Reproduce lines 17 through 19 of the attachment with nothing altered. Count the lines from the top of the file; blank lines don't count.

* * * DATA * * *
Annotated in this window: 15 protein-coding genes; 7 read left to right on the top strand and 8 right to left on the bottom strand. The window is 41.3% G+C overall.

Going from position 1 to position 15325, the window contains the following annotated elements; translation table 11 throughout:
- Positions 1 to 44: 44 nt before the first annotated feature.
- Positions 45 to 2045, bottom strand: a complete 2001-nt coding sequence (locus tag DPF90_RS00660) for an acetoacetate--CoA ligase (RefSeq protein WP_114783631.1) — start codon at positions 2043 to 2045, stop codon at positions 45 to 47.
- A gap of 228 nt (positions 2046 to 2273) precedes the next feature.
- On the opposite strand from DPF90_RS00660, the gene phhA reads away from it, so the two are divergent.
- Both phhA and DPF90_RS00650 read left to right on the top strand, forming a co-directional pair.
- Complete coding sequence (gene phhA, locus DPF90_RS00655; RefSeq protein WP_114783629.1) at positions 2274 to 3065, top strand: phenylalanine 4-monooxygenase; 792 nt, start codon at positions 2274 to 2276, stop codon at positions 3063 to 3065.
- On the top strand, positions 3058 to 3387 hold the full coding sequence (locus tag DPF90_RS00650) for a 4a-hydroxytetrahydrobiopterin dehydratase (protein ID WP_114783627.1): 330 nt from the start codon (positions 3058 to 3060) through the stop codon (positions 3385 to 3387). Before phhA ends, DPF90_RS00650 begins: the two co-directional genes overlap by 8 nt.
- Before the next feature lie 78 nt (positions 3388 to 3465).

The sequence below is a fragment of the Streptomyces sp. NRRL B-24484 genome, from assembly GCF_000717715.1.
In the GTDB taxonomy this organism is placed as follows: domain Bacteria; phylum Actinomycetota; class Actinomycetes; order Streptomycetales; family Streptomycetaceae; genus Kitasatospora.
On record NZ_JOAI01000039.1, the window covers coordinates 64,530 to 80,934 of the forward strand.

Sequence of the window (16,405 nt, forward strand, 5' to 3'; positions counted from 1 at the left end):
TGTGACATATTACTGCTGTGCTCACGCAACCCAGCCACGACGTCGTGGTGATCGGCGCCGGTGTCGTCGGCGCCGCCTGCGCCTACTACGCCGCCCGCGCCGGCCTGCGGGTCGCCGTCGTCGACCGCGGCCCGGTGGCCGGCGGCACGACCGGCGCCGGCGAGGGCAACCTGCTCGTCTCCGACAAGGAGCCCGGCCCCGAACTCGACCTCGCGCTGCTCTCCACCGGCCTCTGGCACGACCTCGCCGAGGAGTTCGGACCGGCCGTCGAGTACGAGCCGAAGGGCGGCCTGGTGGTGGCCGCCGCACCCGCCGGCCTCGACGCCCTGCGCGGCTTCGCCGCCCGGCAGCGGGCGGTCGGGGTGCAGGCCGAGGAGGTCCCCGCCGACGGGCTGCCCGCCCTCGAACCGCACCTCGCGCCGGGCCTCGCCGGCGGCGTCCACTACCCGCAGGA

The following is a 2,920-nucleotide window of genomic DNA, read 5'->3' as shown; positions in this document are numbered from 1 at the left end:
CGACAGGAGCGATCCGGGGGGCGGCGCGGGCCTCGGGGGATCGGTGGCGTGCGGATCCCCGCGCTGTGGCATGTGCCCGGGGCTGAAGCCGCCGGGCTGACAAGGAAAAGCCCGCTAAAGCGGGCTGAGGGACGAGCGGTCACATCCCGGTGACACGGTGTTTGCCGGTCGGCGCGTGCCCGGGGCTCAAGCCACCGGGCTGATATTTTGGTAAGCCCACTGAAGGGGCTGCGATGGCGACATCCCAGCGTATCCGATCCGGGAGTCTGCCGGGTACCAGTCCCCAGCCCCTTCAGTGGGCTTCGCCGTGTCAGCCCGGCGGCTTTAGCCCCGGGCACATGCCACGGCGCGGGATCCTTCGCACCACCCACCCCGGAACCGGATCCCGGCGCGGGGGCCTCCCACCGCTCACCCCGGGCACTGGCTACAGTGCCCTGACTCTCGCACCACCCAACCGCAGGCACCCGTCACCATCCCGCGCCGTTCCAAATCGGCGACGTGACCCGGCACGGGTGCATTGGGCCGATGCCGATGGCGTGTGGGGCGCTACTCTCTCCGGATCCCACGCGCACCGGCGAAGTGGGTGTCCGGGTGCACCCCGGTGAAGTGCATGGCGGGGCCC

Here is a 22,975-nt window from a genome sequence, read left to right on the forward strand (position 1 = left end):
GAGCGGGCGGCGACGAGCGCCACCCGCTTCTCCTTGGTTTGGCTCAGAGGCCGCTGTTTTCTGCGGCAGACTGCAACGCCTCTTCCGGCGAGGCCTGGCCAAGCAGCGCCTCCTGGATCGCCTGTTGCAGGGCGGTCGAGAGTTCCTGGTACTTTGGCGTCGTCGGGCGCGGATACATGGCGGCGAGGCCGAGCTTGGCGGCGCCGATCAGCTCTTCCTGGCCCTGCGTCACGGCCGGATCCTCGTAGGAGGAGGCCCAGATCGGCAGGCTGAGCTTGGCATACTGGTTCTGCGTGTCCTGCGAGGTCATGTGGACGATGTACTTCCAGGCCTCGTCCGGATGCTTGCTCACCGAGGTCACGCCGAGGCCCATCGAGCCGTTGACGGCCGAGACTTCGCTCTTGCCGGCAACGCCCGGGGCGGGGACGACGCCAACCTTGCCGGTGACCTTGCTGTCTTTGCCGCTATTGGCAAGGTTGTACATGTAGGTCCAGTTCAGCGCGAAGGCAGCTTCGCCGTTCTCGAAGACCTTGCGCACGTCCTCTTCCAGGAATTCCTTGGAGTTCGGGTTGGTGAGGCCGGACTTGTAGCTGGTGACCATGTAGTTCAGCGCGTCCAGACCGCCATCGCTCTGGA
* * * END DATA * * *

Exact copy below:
CGACAGGAGCGATCCGGGGGGCGGCGCGGGCCTCGGGGGATCGGTGGCGTGCGGATCCCCGCGCTGTGGCATGTGCCCGGGGCTGAAGCCGCCGGGCTGACAAGGAAAAGCCCGCTAAAGCGGGCTGAGGGACGAGCGGTCACATCCCGGTGACACGGTGTTTGCCGGTCGGCGCGTGCCCGGGGCTCAAGCCACCGGGCTGATATTTTGGTAAGCCCACTGAAGGGGCTGCGATGGCGACATCCCAGCGTATCCGATCCGGGAGTCTGCCGGGTACCAGTCCCCAGCCCCTTCAGTGGGCTTCGCCGTGTCAGCCCGGCGGCTTTAGCCCCGGGCACATGCCACGGCGCGGGATCCTTCGCACCACCCACCCCGGAACCGGATCCCGGCGCGGGGGCCTCCCACCGCTCACCCCGGGCACTGGCTACAGTGCCCTGACTCTCGCACCACCCAACCGCAGGCACCCGTCACCATCCCGCGCCGTTCCAAATCGGCGACGTGACCCGGCACGGGTGCATTGGGCCGATGCCGATGGCGTGTGGGGCGCTACTCTCTCCGGATCCCACGCGCACCGGCGAAGTGGGTGTCCGGGTGCACCCCGGTGAAGTGCATGGCGGGGCCC

Here is a 22,975-nt window from a genome sequence, read left to right on the forward strand (position 1 = left end):
GAGCGGGCGGCGACGAGCGCCACCCGCTTCTCCTTGGTTTGGCTCAGAGGCCGCTGTTTTCTGCGGCAGACTGCAACGCCTCTTCCGGCGAGGCCTGGCCAAGCAGCGCCTCCTGGATCGCCTGTTGCAGGGCGGTCGAGAGTTCCTGGTACTTTGGCGTCGTCGGGCGCGGATACATGGCGGCGAGGCCGAGCTTGGCGGCGCCGATCAGCTCTTCCTGGCCCTGCGTCACGGCCGGATCCTCGTAGGAGGAGGCCCAGATCGGCAGGCTGAGCTTGGCATACTGGTTCTGCGTGTCCTGCGAGGTCATGTGGACGATGTACTTCCAGGCCTCGTCCGGATGCTTGCTCACCGAGGTCACGCCGAGGCCCATCGAGCCGTTGACGGCCGAGACTTCGCTCTTGCCGGCAACGCCCGGGGCGGGGACGACGCCAACCTTGCCGGTGACCTTGCTGTCTTTGCCGCTATTGGCAAGGTTGTACATGTAGGTCCAGTTCAGCGCGAAGGCAGCTTCGCCGTTCTCGAAGACCTTGCGCACGTCCTCTTCCAGGAATTCCTTGGAGTTCGGGTTGGTGAGGCCGGACTTGTAGCTGGTGACCATGTAGTTCAGCGCGTCCAGACCGCCATCGCTCTGGA